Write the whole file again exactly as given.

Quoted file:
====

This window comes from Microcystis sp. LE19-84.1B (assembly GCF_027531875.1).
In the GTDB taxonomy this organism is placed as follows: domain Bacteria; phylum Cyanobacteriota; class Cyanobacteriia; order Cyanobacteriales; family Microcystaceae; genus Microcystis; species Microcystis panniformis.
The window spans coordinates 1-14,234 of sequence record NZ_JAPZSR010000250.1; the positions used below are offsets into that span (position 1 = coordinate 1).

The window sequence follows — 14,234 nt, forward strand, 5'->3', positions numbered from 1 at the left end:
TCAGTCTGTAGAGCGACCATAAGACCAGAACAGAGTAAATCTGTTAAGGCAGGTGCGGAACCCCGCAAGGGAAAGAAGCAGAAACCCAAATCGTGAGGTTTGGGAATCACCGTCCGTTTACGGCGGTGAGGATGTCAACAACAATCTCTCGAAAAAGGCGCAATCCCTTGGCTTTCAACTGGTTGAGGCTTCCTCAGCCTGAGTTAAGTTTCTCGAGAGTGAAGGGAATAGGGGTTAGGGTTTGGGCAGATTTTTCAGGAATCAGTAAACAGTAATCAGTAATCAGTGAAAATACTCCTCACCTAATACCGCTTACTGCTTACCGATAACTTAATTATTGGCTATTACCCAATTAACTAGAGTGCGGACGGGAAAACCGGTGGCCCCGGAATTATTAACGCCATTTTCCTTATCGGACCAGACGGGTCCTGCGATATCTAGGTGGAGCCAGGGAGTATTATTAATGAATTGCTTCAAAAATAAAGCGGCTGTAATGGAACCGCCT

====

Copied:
This window comes from Microcystis sp. LE19-84.1B (assembly GCF_027531875.1).
In the GTDB taxonomy this organism is placed as follows: domain Bacteria; phylum Cyanobacteriota; class Cyanobacteriia; order Cyanobacteriales; family Microcystaceae; genus Microcystis; species Microcystis panniformis.
The window spans coordinates 1-14,234 of sequence record NZ_JAPZSR010000250.1; the positions used below are offsets into that span (position 1 = coordinate 1).

The window sequence follows — 14,234 nt, forward strand, 5'->3', positions numbered from 1 at the left end:
TCAGTCTGTAGAGCGACCATAAGACCAGAACAGAGTAAATCTGTTAAGGCAGGTGCGGAACCCCGCAAGGGAAAGAAGCAGAAACCCAAATCGTGAGGTTTGGGAATCACCGTCCGTTTACGGCGGTGAGGATGTCAACAACAATCTCTCGAAAAAGGCGCAATCCCTTGGCTTTCAACTGGTTGAGGCTTCCTCAGCCTGAGTTAAGTTTCTCGAGAGTGAAGGGAATAGGGGTTAGGGTTTGGGCAGATTTTTCAGGAATCAGTAAACAGTAATCAGTAATCAGTGAAAATACTCCTCACCTAATACCGCTTACTGCTTACCGATAACTTAATTATTGGCTATTACCCAATTAACTAGAGTGCGGACGGGAAAACCGGTGGCCCCGGAATTATTAACGCCATTTTCCTTATCGGACCAGACGGGTCCTGCGATATCTAGGTGGAGCCAGGGAGTATTATTAATGAATTGCTTCAAAAATAAAGCGGCTGTAATGGAACCGCCT